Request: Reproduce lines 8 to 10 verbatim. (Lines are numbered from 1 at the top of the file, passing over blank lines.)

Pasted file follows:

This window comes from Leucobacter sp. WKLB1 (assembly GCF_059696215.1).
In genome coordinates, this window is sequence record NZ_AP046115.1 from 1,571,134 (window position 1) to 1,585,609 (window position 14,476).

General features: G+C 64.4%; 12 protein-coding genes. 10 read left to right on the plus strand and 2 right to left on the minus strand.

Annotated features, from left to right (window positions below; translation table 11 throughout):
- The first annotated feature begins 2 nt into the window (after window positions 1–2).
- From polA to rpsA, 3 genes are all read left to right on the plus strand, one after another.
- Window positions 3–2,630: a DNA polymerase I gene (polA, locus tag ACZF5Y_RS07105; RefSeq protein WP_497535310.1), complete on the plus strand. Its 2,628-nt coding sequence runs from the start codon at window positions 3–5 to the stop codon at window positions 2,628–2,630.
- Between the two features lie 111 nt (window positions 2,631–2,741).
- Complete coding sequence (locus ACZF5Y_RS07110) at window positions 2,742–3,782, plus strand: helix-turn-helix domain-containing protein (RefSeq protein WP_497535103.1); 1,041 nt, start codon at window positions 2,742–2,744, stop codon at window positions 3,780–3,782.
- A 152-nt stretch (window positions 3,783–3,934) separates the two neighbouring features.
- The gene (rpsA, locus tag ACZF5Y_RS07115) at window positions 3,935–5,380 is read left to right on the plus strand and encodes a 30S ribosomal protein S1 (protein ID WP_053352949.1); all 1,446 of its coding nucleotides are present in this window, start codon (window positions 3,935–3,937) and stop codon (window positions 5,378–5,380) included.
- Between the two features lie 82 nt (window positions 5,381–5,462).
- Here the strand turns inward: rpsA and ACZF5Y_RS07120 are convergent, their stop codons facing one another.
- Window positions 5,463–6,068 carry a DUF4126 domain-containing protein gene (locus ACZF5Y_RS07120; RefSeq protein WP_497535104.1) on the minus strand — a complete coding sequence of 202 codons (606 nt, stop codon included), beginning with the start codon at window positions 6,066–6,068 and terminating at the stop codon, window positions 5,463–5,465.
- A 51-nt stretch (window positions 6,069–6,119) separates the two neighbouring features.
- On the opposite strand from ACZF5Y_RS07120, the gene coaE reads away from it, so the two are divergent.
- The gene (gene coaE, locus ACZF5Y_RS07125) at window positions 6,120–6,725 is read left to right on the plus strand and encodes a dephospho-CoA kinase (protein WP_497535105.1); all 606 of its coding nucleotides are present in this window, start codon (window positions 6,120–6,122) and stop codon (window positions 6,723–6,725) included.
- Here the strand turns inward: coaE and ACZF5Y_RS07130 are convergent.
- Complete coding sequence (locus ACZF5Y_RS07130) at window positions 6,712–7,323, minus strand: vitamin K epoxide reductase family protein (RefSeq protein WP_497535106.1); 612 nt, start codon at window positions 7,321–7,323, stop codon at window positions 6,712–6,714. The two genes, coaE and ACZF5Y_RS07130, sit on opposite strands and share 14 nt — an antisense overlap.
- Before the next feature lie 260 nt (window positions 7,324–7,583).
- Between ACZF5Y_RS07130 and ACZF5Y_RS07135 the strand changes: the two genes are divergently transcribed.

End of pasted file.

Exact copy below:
- Between the two features lie 111 nt (window positions 2,631–2,741).
- Complete coding sequence (locus ACZF5Y_RS07110) at window positions 2,742–3,782, plus strand: helix-turn-helix domain-containing protein (RefSeq protein WP_497535103.1); 1,041 nt, start codon at window positions 2,742–2,744, stop codon at window positions 3,780–3,782.
- A 152-nt stretch (window positions 3,783–3,934) separates the two neighbouring features.